Diuretic and hypotensive activity of aqueous extract of parsley seeds (Petroselinum sativum Hoffm.) in rats / Kleber Eduardo de Campos et al / Rev. bras. farmacogn. vol.19 no.1a João Pessoa Jan./Mar. 2009 /
doi: 10.1590/S0102-695X2009000100010
Petroselinum crispum / Synonyms / The Plant List

Sorting Petroselinum names / /Maintained by: Michel H. Porcher / MULTILINGUAL MULTISCRIPT PLANT NAME DATABASE / Copyright © 1995 - 2020 / A Work in Progress. School of Agriculture and Food Systems. Faculty of Land & Food Resources. The Univers ity of Melbourne. Australia.
Parsley: a review of ethnopharmacology, phytochemistry and biological activities
/ Mohammad Hosein Farzaei, Zahra Abbasabadi, Mohammad Reza Shams Ardekani, Roja Rahimi, Fatemeh Farzaei / Journal of Traditional Chinese Medicine, 12/2013; 33(6):815-26. / DOI: 10.1016/S0254-6272(14)60018-2
Antidiabetic and Antioxidant Impacts of Desert Date (Balanites aegyptiaca) and Parsley (Petroselinum sativum) Aqueous Extracts: Lessons from Experimental Rats / Nasser S. Abou Khalil, Alaa S. Abou-Elhamd, Salwa I. A. Wasfy, Ibtisam M. H. El Mileegy, Mohamed Y. Hamed, and Hussein M. Ageely / Journal of Diabetes Research, Volume 2016 (2016) / http://dx.doi.org/10.1155/2016/8408326
Parsley and Immunomodulation / Mohammad Hossein Karimi; Padideh Ebadi; Zahra Amirghofran /
Expert Rev Clin Immunol. 2012;8(4):295-297.
Nephroprotective, diuretic and antioxidant effects of some medicinal herbs in gentamicin-nephrotoxic rats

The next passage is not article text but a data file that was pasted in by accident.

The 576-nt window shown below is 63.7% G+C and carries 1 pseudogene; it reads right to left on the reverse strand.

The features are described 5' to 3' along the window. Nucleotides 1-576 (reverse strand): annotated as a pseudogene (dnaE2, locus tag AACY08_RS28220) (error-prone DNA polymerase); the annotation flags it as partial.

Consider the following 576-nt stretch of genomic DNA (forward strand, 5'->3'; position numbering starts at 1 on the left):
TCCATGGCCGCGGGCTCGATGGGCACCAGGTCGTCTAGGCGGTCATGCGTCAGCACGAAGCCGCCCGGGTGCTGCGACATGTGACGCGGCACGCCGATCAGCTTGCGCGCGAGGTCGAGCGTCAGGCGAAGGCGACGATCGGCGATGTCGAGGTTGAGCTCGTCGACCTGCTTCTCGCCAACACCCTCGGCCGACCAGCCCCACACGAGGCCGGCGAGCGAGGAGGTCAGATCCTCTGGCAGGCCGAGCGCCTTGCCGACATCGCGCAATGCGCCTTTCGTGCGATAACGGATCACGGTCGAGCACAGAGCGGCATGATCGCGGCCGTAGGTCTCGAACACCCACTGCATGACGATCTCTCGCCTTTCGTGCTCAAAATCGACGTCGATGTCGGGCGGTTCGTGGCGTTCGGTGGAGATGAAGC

/ Mostafa Abbas Shalaby, Ashraf Abd-Elkhalik Hammouda / J Intercult Ethnopharmacol 2014; 3(1):1-8
Preventive Effects of Aqueous Extract of Petroselinum Sativum on Calcium Oxalate Kidney Stones in Male Rats / Saeidi Jafar, Lotfi Mehri and Bozorgi Hadi /
2012 International Conference on Environmental, Biomedical and Biotechnology IPCBEE vol.41 (2012) © (2012) IACSIT Press, Singapore
Cytotoxicity Assessments of Portulaca oleracea and Petroselinum sativum Seed Extracts on Human Hepatocellular Carcinoma Cells (HepG2) / Nida Nayyar Farshori, Ebtesam Saad Al-Sheddi, Mai Mohammad Al-Oqail, Javed Musarrat, Abdulaziz Ali Al-Khedhairy, Maqsood Ahmed Siddiqui* / Asian Pacific Jour of Cancer Prevention, Vol 15, 2014 / DOI:http://dx.doi.org/10.7314/APJCP.2014.15.16.6633
Medicinal Plants in Sudan: Role in Animal and Human Health, Productivity and Poverty Alleviation / S. M. A. El Badwi*, S. M. Hassan and A. A. Gameel
Parsley nutrition facts / Nutrition-and-You

It is not uncommon for links on studies/sources to change. Copying and pasting the information on the search window or using the DOI (if available) will often redirect to the new link page.